Mr. Pasvolsky pointed out that the Soviet group had proposed a general formula as to the rule of unanimity, with an exception for procedural matters which would not be specifically defined.
At this point Dr. Koo said that the view of the Chinese group is that the rule of the unanimity of the permanent members is desirable except when one of the permanent members is involved in a dispute. Mr. Jebb and Mr. Pasvolsky added that they felt that the unanimity rule should in addition not apply to procedural questions. Dr. Koo replied that in the Chinese view the rule of unanimity should be applied to all questions, including procedural ones, except for cases where one of the permanent members is involved in a dispute. At this point Mr. Dunn read the provision on the subject of voting in the Council which is contained in the Russian document.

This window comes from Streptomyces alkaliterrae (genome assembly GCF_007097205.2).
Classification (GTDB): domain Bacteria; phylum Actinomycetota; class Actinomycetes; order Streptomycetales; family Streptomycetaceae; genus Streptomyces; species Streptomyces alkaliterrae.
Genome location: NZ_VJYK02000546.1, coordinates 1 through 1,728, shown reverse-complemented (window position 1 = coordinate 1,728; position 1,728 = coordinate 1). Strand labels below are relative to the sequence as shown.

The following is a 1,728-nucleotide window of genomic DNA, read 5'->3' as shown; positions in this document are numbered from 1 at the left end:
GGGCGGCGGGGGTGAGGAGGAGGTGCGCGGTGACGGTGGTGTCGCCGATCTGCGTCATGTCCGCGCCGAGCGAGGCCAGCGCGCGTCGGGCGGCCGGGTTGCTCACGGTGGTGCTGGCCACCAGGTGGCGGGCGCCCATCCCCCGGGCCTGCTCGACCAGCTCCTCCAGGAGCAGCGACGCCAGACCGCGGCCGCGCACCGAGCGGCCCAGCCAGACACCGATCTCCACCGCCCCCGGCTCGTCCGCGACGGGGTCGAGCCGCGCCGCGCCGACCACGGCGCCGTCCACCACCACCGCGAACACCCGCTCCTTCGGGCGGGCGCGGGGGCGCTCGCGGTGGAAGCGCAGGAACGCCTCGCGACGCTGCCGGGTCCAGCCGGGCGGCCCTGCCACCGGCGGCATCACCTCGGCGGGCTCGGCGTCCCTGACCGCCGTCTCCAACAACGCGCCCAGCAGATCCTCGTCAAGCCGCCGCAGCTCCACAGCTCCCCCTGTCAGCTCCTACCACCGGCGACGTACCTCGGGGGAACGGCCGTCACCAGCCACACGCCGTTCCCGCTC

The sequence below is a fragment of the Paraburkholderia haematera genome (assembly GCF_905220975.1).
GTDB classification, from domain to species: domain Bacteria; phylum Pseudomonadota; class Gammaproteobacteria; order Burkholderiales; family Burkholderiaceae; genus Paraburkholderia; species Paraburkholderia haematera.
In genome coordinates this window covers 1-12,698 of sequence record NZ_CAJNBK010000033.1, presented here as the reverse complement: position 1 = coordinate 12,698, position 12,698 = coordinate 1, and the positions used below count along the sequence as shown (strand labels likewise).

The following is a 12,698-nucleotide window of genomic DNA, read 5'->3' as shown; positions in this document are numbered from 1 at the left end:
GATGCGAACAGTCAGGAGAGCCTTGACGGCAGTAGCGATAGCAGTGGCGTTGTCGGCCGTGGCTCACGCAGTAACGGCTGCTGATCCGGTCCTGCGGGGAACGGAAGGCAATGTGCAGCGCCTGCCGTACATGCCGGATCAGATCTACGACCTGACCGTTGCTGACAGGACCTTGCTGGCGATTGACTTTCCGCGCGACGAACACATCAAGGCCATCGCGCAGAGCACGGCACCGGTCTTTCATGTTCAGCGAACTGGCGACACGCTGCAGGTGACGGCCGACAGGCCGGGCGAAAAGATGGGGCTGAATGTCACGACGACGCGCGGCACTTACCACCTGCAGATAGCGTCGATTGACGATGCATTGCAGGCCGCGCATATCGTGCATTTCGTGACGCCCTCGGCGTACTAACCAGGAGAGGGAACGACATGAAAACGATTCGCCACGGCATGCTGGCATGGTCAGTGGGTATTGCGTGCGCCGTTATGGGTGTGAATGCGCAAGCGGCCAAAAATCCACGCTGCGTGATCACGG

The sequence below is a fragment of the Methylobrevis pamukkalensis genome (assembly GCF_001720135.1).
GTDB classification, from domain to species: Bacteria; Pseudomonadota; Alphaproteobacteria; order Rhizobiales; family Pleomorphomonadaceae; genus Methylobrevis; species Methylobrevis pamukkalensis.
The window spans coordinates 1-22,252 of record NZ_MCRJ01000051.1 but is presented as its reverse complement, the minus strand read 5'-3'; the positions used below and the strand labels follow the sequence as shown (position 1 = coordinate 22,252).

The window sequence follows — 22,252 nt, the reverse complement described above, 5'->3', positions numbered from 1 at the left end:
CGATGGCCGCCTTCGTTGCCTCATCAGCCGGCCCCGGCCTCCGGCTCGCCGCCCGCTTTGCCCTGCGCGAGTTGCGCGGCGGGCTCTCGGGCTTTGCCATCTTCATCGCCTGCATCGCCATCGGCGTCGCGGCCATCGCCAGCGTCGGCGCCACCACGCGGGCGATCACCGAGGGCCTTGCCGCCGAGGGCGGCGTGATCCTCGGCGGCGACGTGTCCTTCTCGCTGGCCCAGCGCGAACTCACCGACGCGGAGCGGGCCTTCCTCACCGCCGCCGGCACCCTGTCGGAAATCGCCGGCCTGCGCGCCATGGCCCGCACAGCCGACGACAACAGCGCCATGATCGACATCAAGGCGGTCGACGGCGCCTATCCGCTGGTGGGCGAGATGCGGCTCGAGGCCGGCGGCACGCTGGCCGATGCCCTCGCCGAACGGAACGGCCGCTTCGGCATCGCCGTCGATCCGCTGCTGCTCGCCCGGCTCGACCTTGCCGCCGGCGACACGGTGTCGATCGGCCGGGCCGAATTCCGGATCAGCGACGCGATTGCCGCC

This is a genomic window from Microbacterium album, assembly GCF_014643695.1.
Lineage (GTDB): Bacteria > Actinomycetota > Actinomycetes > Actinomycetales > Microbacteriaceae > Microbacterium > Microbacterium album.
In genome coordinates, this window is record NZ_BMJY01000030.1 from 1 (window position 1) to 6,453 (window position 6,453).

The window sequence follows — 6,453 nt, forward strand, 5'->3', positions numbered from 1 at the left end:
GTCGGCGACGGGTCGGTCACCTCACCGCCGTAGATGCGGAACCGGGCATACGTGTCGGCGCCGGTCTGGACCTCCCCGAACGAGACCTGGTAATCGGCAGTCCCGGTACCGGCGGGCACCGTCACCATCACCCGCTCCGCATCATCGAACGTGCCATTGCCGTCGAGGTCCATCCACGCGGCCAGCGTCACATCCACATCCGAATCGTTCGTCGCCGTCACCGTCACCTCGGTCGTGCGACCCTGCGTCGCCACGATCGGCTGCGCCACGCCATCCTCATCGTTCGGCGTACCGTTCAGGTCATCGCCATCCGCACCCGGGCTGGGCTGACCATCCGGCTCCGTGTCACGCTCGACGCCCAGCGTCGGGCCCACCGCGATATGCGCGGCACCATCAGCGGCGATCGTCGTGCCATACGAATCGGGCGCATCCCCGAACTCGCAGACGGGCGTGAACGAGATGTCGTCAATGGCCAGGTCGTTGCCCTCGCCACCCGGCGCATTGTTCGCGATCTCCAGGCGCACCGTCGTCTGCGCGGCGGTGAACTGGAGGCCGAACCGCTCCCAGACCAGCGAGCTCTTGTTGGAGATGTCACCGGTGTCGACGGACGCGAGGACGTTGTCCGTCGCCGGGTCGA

Dr. Koo then said that with respect to the question of initial members of the Organization he would like to inquire as to the meaning of the phrase “associated nations”. Mr. Stettinius replied that this phrase describes those countries which, although not adherents to the Declaration of the United Nations, had nonetheless been invited to the recent United Nations conferences. He explained that the adherents to the Declaration of the United Nations include only those countries which have actually gone to war against the Axis states. The associated nations include certain countries which have merely broken relations with the Axis. He pointed out that all of the four powers had approved the invitation lists to the recent conferences before the invitations had been issued. He thought it would be most [Page 880] unfortunate if any of these countries were to be eliminated from the list of initial members of the new Organization. In reply to an inquiry by Dr. Koo, Mr. Pasvolsky said that the associated nations include France, Egypt, Iceland, and six Latin American countries. Mr. Stettinius said that some of these countries might quite possibly have been persuaded to declare war had it been deemed desirable to have them do so. Mr. Dunn pointed out that all of these countries are cooperating in the prosecution of the war. He mentioned particularly Venezuela, Chile, Peru, and Ecuador. Dr. Koo said that he thought the attendance of these countries at the United Nations conference would be very useful. Mr. Stettinius observed that this question would subsequently have to be discussed more fully with the Soviet representatives.